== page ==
OMEGA Seamaster Series
After the second World War Omega introduced their Seamaster models, based on their experience of supplying army forces with robust waterproof watches. In 1948 the first mentioning of Seamaster was visible on the dial of Omega watches.
Omega Seamaster De Ville Automatic Date Crosshair (1963) - Calibre 562
The Seamaster De Ville series
Before the De Ville became a stand-alone collection of watches, Omega used this De Ville name for some of the dress watches of the Seamaster collection. The De Ville was born in 1960 as Omega's elegant dress watch and produced until 1967. It was self-winding and water-resistant, and had a monocoque case which means the movement had to be removed from the front of the case.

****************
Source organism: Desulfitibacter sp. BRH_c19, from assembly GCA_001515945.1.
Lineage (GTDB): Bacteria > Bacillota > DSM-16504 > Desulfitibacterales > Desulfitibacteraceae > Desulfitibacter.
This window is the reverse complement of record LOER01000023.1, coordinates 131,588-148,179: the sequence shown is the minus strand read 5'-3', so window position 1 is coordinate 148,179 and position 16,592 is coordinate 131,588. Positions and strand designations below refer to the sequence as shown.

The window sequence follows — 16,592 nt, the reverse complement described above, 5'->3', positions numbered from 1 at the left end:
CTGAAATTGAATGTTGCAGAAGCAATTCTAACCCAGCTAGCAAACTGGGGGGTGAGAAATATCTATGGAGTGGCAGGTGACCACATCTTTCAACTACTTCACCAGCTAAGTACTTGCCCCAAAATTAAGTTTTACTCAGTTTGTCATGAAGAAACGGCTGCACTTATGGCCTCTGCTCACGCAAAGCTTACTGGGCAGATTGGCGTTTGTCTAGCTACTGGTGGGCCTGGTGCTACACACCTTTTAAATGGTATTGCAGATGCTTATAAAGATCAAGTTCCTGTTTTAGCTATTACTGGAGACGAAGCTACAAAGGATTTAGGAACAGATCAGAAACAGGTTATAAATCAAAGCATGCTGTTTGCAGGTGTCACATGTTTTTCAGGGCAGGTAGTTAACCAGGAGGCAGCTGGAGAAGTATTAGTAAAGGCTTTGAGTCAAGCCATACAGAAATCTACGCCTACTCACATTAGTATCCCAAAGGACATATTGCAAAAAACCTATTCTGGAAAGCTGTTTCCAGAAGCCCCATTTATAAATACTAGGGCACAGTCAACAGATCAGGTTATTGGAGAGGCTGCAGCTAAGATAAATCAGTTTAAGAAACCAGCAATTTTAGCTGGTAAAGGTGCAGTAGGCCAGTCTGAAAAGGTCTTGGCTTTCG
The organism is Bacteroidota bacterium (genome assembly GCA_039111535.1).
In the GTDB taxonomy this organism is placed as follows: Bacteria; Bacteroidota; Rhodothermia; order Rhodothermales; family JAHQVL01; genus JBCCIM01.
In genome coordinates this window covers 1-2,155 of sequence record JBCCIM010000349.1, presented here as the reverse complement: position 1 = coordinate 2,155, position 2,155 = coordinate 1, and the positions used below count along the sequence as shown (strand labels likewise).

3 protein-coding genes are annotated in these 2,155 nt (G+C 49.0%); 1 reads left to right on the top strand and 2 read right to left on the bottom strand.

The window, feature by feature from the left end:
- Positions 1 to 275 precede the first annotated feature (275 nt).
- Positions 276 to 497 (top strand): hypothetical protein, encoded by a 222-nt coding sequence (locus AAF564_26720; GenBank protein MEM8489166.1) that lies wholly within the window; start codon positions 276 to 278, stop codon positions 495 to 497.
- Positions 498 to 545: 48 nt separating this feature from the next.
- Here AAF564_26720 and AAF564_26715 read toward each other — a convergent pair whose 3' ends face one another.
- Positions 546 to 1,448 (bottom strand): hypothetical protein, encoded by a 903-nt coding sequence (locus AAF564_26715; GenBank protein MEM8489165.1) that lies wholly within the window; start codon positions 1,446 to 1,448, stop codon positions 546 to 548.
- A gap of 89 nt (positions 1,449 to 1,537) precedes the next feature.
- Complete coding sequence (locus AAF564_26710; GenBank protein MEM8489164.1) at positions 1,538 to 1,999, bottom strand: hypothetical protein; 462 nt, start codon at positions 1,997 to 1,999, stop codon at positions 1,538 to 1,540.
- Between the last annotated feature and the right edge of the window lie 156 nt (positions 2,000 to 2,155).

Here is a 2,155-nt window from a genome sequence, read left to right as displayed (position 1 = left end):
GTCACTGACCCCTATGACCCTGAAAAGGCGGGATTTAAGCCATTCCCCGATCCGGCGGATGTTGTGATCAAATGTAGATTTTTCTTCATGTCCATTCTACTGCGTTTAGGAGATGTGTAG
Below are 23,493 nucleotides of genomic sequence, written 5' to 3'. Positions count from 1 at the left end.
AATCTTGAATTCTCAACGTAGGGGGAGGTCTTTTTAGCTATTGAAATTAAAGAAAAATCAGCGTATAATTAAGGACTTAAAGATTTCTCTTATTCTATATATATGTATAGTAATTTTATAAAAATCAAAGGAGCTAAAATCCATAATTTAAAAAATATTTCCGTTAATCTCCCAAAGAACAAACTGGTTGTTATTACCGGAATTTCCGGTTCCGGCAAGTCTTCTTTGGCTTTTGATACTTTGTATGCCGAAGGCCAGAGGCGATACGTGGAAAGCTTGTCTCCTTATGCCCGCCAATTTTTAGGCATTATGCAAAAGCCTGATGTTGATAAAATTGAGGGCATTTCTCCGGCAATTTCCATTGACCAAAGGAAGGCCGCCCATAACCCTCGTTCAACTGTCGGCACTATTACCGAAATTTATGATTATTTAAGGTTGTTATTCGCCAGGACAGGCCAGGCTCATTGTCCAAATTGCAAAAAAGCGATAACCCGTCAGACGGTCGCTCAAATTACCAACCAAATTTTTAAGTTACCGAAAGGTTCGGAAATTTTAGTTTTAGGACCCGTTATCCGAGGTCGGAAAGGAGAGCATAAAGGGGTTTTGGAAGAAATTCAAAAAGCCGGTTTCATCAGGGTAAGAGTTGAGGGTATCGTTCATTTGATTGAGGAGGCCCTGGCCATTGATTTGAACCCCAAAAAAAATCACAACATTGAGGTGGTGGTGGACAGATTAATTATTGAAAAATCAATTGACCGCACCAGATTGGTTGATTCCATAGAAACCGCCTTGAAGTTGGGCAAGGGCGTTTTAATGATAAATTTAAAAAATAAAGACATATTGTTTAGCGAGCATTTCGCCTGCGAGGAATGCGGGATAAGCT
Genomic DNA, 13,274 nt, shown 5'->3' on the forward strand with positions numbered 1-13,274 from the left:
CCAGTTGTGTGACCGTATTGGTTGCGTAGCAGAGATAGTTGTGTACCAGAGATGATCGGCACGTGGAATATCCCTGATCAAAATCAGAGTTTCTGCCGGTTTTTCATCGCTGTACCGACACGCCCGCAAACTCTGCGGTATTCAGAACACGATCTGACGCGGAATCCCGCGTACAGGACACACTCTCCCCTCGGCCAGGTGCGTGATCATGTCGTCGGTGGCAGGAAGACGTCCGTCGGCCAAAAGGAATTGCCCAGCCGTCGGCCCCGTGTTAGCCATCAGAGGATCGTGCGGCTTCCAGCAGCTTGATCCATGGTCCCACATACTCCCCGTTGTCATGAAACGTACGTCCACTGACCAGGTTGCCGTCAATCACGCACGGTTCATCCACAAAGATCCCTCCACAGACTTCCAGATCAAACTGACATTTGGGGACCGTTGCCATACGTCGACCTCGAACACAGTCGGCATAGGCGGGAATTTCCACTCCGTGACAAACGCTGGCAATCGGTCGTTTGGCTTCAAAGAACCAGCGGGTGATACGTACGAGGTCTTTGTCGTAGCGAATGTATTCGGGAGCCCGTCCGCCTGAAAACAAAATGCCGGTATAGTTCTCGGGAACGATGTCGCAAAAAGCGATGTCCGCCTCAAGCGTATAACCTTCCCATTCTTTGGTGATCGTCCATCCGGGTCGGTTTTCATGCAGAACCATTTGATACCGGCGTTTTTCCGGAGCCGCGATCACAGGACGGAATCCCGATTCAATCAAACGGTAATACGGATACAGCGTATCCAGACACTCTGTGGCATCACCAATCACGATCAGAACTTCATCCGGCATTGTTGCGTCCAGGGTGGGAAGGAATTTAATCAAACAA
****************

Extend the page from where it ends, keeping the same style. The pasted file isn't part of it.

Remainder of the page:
Seahorse or Hippocampus logo
The seahorse logo of Omega, or hippocampus complete with with bridles, was designed by Jean-Pierre Borle - engraver at Omega - in the 1950's. Aparently he was inspired during a trip to Venice when he saw the hippocampi on the gondolas.
In 1958, the hippocampus became the symbol of the Omega Seamaster as a means to signify the watch's water-resitance. First etched into the caseback, later embossed.
Shortly after its introduction, Omega also used it's seahorse insignia for other tool watch models such as Railmaster and Speedmaster. That is why today the seahorse logo is still present on the Speedmaster model